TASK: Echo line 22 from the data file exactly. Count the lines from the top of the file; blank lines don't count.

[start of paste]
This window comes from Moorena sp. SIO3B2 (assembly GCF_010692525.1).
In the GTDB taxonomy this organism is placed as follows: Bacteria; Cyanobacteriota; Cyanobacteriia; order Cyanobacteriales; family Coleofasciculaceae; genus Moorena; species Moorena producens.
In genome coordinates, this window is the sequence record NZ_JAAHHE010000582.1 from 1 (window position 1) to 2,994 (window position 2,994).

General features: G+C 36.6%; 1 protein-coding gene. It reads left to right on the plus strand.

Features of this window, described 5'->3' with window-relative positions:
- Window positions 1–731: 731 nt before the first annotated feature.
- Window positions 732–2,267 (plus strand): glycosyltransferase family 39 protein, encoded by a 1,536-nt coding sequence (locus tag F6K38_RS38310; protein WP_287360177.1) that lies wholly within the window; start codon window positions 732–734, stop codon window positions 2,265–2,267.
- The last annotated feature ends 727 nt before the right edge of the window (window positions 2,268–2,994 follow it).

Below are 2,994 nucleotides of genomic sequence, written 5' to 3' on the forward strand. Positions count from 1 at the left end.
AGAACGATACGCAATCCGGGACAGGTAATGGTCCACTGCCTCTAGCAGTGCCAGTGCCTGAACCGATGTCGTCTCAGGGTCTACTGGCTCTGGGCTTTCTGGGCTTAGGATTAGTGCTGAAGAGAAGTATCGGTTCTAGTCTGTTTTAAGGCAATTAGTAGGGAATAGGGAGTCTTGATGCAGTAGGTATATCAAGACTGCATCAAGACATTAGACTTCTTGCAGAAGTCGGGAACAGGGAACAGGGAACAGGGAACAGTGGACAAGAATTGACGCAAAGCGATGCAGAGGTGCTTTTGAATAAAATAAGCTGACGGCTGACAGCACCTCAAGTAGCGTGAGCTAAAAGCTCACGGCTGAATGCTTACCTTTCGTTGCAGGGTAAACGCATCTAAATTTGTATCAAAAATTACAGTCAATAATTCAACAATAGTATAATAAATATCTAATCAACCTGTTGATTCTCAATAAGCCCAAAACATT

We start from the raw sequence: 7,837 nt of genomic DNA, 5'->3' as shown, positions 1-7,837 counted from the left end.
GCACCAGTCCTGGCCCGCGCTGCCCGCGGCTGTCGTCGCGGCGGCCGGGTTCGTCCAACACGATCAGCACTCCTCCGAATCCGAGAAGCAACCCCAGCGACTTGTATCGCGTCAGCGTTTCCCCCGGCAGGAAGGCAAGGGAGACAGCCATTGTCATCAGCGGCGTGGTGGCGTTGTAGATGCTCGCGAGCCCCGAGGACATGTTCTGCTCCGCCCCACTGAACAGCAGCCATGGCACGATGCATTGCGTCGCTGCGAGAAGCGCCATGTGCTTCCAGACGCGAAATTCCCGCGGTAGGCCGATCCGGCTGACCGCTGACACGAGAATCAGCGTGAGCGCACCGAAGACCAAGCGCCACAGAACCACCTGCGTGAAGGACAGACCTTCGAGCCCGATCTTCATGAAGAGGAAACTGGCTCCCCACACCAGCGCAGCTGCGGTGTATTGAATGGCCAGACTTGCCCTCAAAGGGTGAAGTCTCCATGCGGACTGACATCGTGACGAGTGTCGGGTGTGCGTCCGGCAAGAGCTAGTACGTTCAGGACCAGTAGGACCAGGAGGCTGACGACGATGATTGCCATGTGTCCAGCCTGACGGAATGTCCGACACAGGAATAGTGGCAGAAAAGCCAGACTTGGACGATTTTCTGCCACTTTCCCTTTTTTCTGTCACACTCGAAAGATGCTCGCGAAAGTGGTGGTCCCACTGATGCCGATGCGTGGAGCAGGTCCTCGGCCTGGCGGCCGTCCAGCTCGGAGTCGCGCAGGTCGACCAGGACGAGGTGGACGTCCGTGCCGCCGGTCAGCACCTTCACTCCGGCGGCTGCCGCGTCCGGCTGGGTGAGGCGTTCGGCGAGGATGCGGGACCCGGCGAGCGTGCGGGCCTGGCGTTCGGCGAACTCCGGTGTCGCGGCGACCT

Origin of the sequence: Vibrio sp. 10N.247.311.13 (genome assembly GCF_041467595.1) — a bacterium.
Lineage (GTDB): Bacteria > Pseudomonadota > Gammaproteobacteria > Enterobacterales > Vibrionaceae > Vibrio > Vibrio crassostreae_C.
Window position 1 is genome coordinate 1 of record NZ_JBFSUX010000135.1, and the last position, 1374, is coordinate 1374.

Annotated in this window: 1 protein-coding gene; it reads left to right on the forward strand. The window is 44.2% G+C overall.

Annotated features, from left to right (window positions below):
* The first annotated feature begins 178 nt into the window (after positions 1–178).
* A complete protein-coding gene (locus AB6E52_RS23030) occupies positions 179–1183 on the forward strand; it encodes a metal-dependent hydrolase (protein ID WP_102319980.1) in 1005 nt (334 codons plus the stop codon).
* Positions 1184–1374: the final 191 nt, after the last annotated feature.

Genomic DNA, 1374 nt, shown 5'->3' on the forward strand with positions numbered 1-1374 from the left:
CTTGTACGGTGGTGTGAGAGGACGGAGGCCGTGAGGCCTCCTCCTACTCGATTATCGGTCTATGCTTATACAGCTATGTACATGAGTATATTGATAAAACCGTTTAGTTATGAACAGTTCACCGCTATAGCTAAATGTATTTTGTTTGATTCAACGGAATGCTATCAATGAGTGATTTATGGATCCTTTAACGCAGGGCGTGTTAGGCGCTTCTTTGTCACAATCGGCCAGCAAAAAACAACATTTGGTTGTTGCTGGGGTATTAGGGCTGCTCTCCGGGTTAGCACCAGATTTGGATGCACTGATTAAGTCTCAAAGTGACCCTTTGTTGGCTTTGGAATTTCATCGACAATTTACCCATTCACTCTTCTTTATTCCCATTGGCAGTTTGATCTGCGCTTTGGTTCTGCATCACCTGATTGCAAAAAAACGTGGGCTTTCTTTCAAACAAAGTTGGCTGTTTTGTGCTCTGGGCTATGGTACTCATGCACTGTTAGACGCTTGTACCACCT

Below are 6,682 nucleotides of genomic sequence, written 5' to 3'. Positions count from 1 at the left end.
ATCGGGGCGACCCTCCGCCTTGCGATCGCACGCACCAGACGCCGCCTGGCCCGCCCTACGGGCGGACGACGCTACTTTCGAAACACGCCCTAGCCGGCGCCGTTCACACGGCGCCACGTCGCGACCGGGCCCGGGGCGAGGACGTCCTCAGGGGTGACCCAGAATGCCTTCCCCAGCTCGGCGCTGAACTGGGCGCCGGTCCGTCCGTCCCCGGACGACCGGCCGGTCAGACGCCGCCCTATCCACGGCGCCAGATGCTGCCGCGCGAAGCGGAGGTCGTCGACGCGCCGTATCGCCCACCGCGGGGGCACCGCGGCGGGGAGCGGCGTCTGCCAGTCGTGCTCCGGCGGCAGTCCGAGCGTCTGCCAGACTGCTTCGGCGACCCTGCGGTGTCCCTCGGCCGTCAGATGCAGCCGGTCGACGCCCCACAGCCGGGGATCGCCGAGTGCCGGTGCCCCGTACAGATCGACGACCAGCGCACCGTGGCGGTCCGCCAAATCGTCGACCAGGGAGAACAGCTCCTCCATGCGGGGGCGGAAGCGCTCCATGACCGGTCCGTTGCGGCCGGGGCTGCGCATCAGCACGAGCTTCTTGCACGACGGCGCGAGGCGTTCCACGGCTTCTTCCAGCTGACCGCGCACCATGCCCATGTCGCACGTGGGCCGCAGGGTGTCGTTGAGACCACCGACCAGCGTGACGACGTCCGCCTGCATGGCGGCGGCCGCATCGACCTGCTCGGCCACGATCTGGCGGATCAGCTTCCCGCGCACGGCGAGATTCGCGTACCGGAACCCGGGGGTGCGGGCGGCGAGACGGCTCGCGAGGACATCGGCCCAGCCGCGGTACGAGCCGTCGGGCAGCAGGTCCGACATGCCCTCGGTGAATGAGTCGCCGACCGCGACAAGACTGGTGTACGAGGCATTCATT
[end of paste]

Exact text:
CTTGTACGGTGGTGTGAGAGGACGGAGGCCGTGAGGCCTCCTCCTACTCGATTATCGGTCTATGCTTATACAGCTATGTACATGAGTATATTGATAAAACCGTTTAGTTATGAACAGTTCACCGCTATAGCTAAATGTATTTTGTTTGATTCAACGGAATGCTATCAATGAGTGATTTATGGATCCTTTAACGCAGGGCGTGTTAGGCGCTTCTTTGTCACAATCGGCCAGCAAAAAACAACATTTGGTTGTTGCTGGGGTATTAGGGCTGCTCTCCGGGTTAGCACCAGATTTGGATGCACTGATTAAGTCTCAAAGTGACCCTTTGTTGGCTTTGGAATTTCATCGACAATTTACCCATTCACTCTTCTTTATTCCCATTGGCAGTTTGATCTGCGCTTTGGTTCTGCATCACCTGATTGCAAAAAAACGTGGGCTTTCTTTCAAACAAAGTTGGCTGTTTTGTGCTCTGGGCTATGGTACTCATGCACTGTTAGACGCTTGTACCACCT